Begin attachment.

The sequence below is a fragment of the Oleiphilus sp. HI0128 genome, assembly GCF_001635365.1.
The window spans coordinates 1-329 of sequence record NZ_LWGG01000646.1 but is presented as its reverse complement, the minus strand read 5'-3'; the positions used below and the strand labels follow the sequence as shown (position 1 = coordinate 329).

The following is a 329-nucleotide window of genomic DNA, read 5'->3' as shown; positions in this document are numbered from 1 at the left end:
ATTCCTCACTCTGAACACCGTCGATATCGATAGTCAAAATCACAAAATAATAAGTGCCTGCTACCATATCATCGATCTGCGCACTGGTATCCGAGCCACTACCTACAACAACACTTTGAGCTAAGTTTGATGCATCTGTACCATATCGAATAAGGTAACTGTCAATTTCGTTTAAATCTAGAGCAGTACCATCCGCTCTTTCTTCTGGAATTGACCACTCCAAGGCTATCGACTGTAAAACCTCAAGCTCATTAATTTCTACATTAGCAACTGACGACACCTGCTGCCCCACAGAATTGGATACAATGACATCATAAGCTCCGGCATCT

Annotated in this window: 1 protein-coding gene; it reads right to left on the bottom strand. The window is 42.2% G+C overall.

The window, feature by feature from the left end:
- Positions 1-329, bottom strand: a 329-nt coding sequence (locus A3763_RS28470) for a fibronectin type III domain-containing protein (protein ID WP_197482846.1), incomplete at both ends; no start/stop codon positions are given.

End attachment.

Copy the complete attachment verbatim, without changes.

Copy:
The sequence below is a fragment of the Oleiphilus sp. HI0128 genome, assembly GCF_001635365.1.
The window spans coordinates 1-329 of sequence record NZ_LWGG01000646.1 but is presented as its reverse complement, the minus strand read 5'-3'; the positions used below and the strand labels follow the sequence as shown (position 1 = coordinate 329).

The following is a 329-nucleotide window of genomic DNA, read 5'->3' as shown; positions in this document are numbered from 1 at the left end:
ATTCCTCACTCTGAACACCGTCGATATCGATAGTCAAAATCACAAAATAATAAGTGCCTGCTACCATATCATCGATCTGCGCACTGGTATCCGAGCCACTACCTACAACAACACTTTGAGCTAAGTTTGATGCATCTGTACCATATCGAATAAGGTAACTGTCAATTTCGTTTAAATCTAGAGCAGTACCATCCGCTCTTTCTTCTGGAATTGACCACTCCAAGGCTATCGACTGTAAAACCTCAAGCTCATTAATTTCTACATTAGCAACTGACGACACCTGCTGCCCCACAGAATTGGATACAATGACATCATAAGCTCCGGCATCT

Annotated in this window: 1 protein-coding gene; it reads right to left on the bottom strand. The window is 42.2% G+C overall.

The window, feature by feature from the left end:
- Positions 1-329, bottom strand: a 329-nt coding sequence (locus A3763_RS28470) for a fibronectin type III domain-containing protein (protein ID WP_197482846.1), incomplete at both ends; no start/stop codon positions are given.